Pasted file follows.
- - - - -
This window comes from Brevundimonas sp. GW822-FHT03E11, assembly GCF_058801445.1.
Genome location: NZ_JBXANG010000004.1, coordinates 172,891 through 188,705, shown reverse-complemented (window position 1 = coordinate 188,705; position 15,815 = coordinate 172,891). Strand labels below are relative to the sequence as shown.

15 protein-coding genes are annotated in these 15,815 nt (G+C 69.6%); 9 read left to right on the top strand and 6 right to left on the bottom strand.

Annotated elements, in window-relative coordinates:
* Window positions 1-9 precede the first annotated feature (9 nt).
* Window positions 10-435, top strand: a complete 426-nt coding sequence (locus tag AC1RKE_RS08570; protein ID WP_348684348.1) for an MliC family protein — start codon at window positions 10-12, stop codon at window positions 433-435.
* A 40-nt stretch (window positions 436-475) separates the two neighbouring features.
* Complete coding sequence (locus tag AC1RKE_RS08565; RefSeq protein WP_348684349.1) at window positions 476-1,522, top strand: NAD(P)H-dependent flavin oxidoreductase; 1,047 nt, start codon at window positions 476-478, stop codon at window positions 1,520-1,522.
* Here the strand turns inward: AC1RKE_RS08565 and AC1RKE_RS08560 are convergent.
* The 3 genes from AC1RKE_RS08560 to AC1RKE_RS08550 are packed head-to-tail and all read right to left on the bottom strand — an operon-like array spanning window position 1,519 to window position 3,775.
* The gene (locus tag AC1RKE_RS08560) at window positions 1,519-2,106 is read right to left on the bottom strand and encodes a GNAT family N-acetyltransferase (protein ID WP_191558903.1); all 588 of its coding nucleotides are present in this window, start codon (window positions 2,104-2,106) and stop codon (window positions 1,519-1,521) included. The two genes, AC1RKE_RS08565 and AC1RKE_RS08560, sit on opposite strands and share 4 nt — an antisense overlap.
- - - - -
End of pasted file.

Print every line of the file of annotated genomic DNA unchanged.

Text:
This window comes from Brevundimonas sp. GW822-FHT03E11, assembly GCF_058801445.1.
Genome location: NZ_JBXANG010000004.1, coordinates 172,891 through 188,705, shown reverse-complemented (window position 1 = coordinate 188,705; position 15,815 = coordinate 172,891). Strand labels below are relative to the sequence as shown.

15 protein-coding genes are annotated in these 15,815 nt (G+C 69.6%); 9 read left to right on the top strand and 6 right to left on the bottom strand.

Annotated elements, in window-relative coordinates:
* Window positions 1-9 precede the first annotated feature (9 nt).
* Window positions 10-435, top strand: a complete 426-nt coding sequence (locus tag AC1RKE_RS08570; protein ID WP_348684348.1) for an MliC family protein — start codon at window positions 10-12, stop codon at window positions 433-435.
* A 40-nt stretch (window positions 436-475) separates the two neighbouring features.
* Complete coding sequence (locus tag AC1RKE_RS08565; RefSeq protein WP_348684349.1) at window positions 476-1,522, top strand: NAD(P)H-dependent flavin oxidoreductase; 1,047 nt, start codon at window positions 476-478, stop codon at window positions 1,520-1,522.
* Here the strand turns inward: AC1RKE_RS08565 and AC1RKE_RS08560 are convergent.
* The 3 genes from AC1RKE_RS08560 to AC1RKE_RS08550 are packed head-to-tail and all read right to left on the bottom strand — an operon-like array spanning window position 1,519 to window position 3,775.
* The gene (locus tag AC1RKE_RS08560) at window positions 1,519-2,106 is read right to left on the bottom strand and encodes a GNAT family N-acetyltransferase (protein ID WP_191558903.1); all 588 of its coding nucleotides are present in this window, start codon (window positions 2,104-2,106) and stop codon (window positions 1,519-1,521) included. The two genes, AC1RKE_RS08565 and AC1RKE_RS08560, sit on opposite strands and share 4 nt — an antisense overlap.